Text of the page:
Back In Fiji: "That's What The Indians Name Their Dogs!", Peace Corps Fiji by James Patton

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By Admin1 (admin) on Sunday, July 15, 2001 - 9:59 pm: Edit Post

Back In Fiji: "That's What The Indians Name Their Dogs!", Peace Corps Fiji by James Patton



Back In Fiji: "That's What The Indians Name Their Dogs!", Peace Corps Fiji by James Patton

Back In Fiji

"That's What The Indians
Name Their Dogs!"

Peace Corps Fiji

James Patton

I lived in Fijian culture as a lone American for four years --three years as a math and science teacher and a fourth one on my own.

In 1979, I cashed in my return ticket home and re-wrote it to travel. I departed Fiji within days of the Iranian seizure of the Americans and the American hostage crisis in Iran.

With a backpack and another year to travel, I was en route to visit 30 countries by way of the Pacific nations to the west, Asia, the Middle East, and Europe, going "the long way" back to the U.S.

The journey started years earlier
the first day on the job in Fiji:

At the last minute, after two months of culture training around Fiji, the Minister of Education switched my assigned science teaching site from an urban Indian high school to a rural, non-electrified Fijian village -- deep in the interior of Fiji's Big Island, Viti Levu.

When I arrived at my new village, the Fijians gathered around me as I got off the bus in front of the local shop. The Fijians, young and old alike, responded with a chorus of laughter when I introduced myself as "Jim."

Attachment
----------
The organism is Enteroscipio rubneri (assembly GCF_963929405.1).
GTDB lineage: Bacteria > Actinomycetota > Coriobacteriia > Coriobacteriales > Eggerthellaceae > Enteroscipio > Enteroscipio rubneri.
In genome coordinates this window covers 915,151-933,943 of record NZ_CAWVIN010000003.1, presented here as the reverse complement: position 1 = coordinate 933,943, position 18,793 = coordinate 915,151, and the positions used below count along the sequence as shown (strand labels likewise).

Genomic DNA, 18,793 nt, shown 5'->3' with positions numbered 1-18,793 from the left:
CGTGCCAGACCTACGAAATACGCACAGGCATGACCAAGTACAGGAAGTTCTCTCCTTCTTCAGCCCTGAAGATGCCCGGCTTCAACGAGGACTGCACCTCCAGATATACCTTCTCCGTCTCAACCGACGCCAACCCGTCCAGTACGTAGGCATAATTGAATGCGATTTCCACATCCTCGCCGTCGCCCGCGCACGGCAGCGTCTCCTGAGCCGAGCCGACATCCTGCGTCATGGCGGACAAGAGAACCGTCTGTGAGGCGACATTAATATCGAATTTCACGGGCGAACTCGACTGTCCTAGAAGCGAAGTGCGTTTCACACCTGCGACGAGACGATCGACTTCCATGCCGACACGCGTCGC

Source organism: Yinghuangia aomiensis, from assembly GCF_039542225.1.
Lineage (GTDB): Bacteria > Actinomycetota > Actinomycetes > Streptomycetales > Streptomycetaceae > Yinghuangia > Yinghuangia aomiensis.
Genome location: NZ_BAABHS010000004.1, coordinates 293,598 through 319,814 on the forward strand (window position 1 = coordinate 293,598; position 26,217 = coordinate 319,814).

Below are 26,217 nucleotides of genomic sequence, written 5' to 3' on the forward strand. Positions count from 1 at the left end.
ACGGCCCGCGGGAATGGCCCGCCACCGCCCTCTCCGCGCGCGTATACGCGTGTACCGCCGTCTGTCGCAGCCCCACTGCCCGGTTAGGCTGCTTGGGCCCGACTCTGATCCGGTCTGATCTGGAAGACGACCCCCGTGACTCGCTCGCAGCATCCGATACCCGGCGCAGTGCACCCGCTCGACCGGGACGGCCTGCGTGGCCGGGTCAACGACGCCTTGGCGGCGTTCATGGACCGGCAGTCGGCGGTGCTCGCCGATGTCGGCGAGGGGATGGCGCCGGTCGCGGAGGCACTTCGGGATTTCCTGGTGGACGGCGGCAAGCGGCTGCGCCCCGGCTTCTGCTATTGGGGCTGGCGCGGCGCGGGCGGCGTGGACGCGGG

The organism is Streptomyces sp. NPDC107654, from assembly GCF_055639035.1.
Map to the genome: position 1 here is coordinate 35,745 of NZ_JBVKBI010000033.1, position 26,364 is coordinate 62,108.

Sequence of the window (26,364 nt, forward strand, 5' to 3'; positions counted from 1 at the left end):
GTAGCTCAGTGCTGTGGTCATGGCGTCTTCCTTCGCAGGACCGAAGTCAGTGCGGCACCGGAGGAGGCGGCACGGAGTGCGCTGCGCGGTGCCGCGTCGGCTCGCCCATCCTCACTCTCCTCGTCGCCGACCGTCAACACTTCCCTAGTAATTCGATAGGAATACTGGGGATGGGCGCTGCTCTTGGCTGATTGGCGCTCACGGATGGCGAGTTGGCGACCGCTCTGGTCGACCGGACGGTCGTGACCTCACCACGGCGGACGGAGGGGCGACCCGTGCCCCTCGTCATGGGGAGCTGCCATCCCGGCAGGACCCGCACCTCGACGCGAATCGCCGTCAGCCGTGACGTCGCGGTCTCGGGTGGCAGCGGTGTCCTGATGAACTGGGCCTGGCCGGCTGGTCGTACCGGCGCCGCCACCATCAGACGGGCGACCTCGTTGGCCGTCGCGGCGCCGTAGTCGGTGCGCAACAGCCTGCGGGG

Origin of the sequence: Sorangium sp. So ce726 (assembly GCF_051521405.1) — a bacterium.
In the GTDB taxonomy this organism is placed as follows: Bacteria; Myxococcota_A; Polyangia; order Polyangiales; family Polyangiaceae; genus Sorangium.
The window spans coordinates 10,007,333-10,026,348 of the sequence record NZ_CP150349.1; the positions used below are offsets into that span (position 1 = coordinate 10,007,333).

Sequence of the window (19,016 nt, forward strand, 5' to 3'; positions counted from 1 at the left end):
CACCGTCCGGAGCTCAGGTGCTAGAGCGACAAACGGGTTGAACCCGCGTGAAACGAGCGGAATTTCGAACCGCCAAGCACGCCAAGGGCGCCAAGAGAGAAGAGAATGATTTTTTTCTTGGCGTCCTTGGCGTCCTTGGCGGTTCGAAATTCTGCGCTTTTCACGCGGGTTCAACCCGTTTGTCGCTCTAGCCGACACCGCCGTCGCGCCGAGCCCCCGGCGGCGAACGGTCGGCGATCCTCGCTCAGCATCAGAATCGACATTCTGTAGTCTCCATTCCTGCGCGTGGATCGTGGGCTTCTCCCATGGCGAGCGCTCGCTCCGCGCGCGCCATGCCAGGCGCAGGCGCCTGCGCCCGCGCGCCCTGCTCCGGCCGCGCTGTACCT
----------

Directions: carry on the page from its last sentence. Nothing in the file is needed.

The principal of Wainibuka Jr. Secondary School at Nayavu Village explained "Thatís what the Indians name their dogs!" I considered this and said "Well, James, like in the Bible!" This met with great approval, and I got a new, unfamiliar name (my given name is Jimmy) at the outset. The villagers surrounded me, their new teacher or the teacher of their kids, and walked me to the thatched bamboo house they had built for me on the school compound.

It wasn't too long before I realized the real reason I was there. The principalís barefoot wife already taught the science and chemistry. I was there to get the kids through an exam--the dreaded national math exam, that year -- and there were no textbooks! (and I had been taught Hindi, not Fijian in the language training).

Fortunately, the language of instruction was English. I accepted the challenge and became very involved with the school, the teachers, the students, and the village. By the time my Peace Corps tour was concluded three years later,* I was fluent in Fijian, and "James" had transformed into "Tamesa" in accord with the Fijian language (same word, just as "Jim" and "Kimo" are the same word in Hawaiian). Despite the initial great resistance, I had conceded. I now referred to myself as James.**

When Rod, my PCV replacement, arrived to take over my math teaching position (and my house), I was offered a nice house in the village and asked by the villagers to stay. I stayed an extra year and lived a traditional village lifestyle of kava, relationships, occasional travel to Suva, and subsistence farming (and reading).

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* I was supposed to stay in the Peace Corps two years. However, at the end of the second year, I was summoned to the Peace Corps office in Suva and told that my school would not have a volunteer the next year if I did not stay. The Volunteer who was to have been assigned there had become unavailable. So, I stayed an extra third year. When replaced after that year, I stayed in Nayavu Village an additional year independent of the Peace Corps.

** The first year I signed my letters "Jim." The second year, J.P. The third year (and beyond), James.

By Alessandro Pistocchi (host154-124.pool82107.interbusiness.it - 82.107.124.154) on Wednesday, March 29, 2006 - 5:03 pm: Edit Post

I would like to move to Fiji to teach maths. Is there anybody here who can give me some lovin' help ?


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